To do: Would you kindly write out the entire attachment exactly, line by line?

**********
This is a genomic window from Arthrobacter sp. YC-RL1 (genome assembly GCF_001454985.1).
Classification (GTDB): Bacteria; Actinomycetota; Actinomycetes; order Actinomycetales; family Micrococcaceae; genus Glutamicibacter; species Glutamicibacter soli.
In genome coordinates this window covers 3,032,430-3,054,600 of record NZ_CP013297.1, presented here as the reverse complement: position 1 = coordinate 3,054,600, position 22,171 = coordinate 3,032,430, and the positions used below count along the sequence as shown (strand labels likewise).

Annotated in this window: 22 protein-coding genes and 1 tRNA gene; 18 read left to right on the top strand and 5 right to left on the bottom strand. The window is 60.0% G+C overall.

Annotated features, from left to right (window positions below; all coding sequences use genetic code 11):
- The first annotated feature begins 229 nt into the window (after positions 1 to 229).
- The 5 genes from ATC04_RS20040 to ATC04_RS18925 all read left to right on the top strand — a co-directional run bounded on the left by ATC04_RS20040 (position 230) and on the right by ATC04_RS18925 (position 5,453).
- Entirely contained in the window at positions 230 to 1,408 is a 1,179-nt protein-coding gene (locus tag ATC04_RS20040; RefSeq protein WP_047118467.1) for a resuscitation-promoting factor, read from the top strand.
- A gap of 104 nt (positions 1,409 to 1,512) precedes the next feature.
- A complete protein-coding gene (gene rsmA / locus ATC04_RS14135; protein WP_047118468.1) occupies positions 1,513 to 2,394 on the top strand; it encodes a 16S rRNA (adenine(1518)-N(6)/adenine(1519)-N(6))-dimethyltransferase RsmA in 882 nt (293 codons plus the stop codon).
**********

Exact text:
This is a genomic window from Arthrobacter sp. YC-RL1 (genome assembly GCF_001454985.1).
Classification (GTDB): Bacteria; Actinomycetota; Actinomycetes; order Actinomycetales; family Micrococcaceae; genus Glutamicibacter; species Glutamicibacter soli.
In genome coordinates this window covers 3,032,430-3,054,600 of record NZ_CP013297.1, presented here as the reverse complement: position 1 = coordinate 3,054,600, position 22,171 = coordinate 3,032,430, and the positions used below count along the sequence as shown (strand labels likewise).

Annotated in this window: 22 protein-coding genes and 1 tRNA gene; 18 read left to right on the top strand and 5 right to left on the bottom strand. The window is 60.0% G+C overall.

Annotated features, from left to right (window positions below; all coding sequences use genetic code 11):
- The first annotated feature begins 229 nt into the window (after positions 1 to 229).
- The 5 genes from ATC04_RS20040 to ATC04_RS18925 all read left to right on the top strand — a co-directional run bounded on the left by ATC04_RS20040 (position 230) and on the right by ATC04_RS18925 (position 5,453).
- Entirely contained in the window at positions 230 to 1,408 is a 1,179-nt protein-coding gene (locus tag ATC04_RS20040; RefSeq protein WP_047118467.1) for a resuscitation-promoting factor, read from the top strand.
- A gap of 104 nt (positions 1,409 to 1,512) precedes the next feature.
- A complete protein-coding gene (gene rsmA / locus ATC04_RS14135; protein WP_047118468.1) occupies positions 1,513 to 2,394 on the top strand; it encodes a 16S rRNA (adenine(1518)-N(6)/adenine(1519)-N(6))-dimethyltransferase RsmA in 882 nt (293 codons plus the stop codon).